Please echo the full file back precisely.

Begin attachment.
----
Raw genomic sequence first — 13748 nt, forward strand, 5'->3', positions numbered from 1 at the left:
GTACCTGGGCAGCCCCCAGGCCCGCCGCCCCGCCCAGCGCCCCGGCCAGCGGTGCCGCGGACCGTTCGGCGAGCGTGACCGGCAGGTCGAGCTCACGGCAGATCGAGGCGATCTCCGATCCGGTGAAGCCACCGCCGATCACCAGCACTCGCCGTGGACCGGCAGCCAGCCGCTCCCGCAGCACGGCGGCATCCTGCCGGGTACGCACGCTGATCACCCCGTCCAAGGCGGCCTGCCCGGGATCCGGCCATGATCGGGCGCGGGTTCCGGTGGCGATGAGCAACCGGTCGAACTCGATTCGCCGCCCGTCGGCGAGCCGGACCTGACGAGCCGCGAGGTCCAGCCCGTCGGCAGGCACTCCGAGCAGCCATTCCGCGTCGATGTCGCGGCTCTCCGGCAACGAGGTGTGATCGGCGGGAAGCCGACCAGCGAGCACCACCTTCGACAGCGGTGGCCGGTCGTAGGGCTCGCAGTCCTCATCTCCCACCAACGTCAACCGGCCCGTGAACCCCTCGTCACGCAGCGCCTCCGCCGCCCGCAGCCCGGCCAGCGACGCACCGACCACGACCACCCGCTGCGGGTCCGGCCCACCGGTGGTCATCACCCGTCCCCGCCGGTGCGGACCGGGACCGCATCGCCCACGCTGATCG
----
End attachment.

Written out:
Raw genomic sequence first — 13748 nt, forward strand, 5'->3', positions numbered from 1 at the left:
GTACCTGGGCAGCCCCCAGGCCCGCCGCCCCGCCCAGCGCCCCGGCCAGCGGTGCCGCGGACCGTTCGGCGAGCGTGACCGGCAGGTCGAGCTCACGGCAGATCGAGGCGATCTCCGATCCGGTGAAGCCACCGCCGATCACCAGCACTCGCCGTGGACCGGCAGCCAGCCGCTCCCGCAGCACGGCGGCATCCTGCCGGGTACGCACGCTGATCACCCCGTCCAAGGCGGCCTGCCCGGGATCCGGCCATGATCGGGCGCGGGTTCCGGTGGCGATGAGCAACCGGTCGAACTCGATTCGCCGCCCGTCGGCGAGCCGGACCTGACGAGCCGCGAGGTCCAGCCCGTCGGCAGGCACTCCGAGCAGCCATTCCGCGTCGATGTCGCGGCTCTCCGGCAACGAGGTGTGATCGGCGGGAAGCCGACCAGCGAGCACCACCTTCGACAGCGGTGGCCGGTCGTAGGGCTCGCAGTCCTCATCTCCCACCAACGTCAACCGGCCCGTGAACCCCTCGTCACGCAGCGCCTCCGCCGCCCGCAGCCCGGCCAGCGACGCACCGACCACGACCACCCGCTGCGGGTCCGGCCCACCGGTGGTCATCACCCGTCCCCGCCGGTGCGGACCGGGACCGCATCGCCCACGCTGATCG